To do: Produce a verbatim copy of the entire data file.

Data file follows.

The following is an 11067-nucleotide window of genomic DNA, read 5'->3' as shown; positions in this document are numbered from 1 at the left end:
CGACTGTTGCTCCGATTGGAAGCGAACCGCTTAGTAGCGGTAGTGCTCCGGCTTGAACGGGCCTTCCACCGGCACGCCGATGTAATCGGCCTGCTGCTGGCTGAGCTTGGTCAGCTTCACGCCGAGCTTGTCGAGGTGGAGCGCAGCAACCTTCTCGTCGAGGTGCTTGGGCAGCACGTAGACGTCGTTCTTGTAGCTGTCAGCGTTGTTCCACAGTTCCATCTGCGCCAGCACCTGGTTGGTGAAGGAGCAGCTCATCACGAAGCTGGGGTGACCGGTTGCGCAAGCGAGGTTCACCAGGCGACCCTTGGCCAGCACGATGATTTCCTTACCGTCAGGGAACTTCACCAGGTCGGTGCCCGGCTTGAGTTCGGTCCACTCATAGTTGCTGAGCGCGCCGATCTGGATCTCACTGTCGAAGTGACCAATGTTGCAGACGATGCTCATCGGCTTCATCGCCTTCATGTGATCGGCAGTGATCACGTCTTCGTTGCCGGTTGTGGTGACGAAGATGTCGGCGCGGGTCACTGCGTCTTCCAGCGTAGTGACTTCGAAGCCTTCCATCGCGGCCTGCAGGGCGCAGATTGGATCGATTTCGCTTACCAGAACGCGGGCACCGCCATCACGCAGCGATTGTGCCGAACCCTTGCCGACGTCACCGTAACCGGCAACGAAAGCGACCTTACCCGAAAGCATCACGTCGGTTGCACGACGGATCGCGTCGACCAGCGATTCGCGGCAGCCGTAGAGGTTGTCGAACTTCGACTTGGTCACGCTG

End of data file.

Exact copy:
The following is an 11067-nucleotide window of genomic DNA, read 5'->3' as shown; positions in this document are numbered from 1 at the left end:
CGACTGTTGCTCCGATTGGAAGCGAACCGCTTAGTAGCGGTAGTGCTCCGGCTTGAACGGGCCTTCCACCGGCACGCCGATGTAATCGGCCTGCTGCTGGCTGAGCTTGGTCAGCTTCACGCCGAGCTTGTCGAGGTGGAGCGCAGCAACCTTCTCGTCGAGGTGCTTGGGCAGCACGTAGACGTCGTTCTTGTAGCTGTCAGCGTTGTTCCACAGTTCCATCTGCGCCAGCACCTGGTTGGTGAAGGAGCAGCTCATCACGAAGCTGGGGTGACCGGTTGCGCAAGCGAGGTTCACCAGGCGACCCTTGGCCAGCACGATGATTTCCTTACCGTCAGGGAACTTCACCAGGTCGGTGCCCGGCTTGAGTTCGGTCCACTCATAGTTGCTGAGCGCGCCGATCTGGATCTCACTGTCGAAGTGACCAATGTTGCAGACGATGCTCATCGGCTTCATCGCCTTCATGTGATCGGCAGTGATCACGTCTTCGTTGCCGGTTGTGGTGACGAAGATGTCGGCGCGGGTCACTGCGTCTTCCAGCGTAGTGACTTCGAAGCCTTCCATCGCGGCCTGCAGGGCGCAGATTGGATCGATTTCGCTTACCAGAACGCGGGCACCGCCATCACGCAGCGATTGTGCCGAACCCTTGCCGACGTCACCGTAACCGGCAACGAAAGCGACCTTACCCGAAAGCATCACGTCGGTTGCACGACGGATCGCGTCGACCAGCGATTCGCGGCAGCCGTAGAGGTTGTCGAACTTCGACTTGGTCACGCTG